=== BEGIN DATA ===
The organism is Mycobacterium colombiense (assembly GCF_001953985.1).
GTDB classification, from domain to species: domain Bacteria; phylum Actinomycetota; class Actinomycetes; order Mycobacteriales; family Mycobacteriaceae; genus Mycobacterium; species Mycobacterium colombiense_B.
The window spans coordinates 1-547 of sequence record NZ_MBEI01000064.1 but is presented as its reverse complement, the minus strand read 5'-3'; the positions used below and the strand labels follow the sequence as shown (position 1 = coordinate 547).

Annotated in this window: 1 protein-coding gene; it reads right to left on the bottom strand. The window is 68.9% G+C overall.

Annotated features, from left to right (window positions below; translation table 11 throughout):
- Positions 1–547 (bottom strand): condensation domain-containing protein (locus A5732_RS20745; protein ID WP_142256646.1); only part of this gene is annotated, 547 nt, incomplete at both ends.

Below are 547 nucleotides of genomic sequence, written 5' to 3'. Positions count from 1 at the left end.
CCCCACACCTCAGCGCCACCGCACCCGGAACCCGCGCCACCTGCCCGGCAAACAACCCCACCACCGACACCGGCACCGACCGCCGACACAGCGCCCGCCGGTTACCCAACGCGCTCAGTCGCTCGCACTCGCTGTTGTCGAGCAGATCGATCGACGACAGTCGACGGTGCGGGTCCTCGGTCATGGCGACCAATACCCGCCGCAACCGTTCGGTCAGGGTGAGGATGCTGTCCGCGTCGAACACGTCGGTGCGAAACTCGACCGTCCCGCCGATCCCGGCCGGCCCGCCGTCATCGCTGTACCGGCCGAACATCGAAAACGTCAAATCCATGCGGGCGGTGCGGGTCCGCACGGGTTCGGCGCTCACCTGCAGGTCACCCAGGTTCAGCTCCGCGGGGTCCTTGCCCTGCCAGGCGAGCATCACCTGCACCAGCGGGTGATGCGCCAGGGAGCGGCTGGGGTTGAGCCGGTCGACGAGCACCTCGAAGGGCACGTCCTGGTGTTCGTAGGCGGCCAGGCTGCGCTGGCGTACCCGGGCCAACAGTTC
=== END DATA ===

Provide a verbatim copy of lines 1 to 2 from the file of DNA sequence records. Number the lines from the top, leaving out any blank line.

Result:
The organism is Mycobacterium colombiense (assembly GCF_001953985.1).
GTDB classification, from domain to species: domain Bacteria; phylum Actinomycetota; class Actinomycetes; order Mycobacteriales; family Mycobacteriaceae; genus Mycobacterium; species Mycobacterium colombiense_B.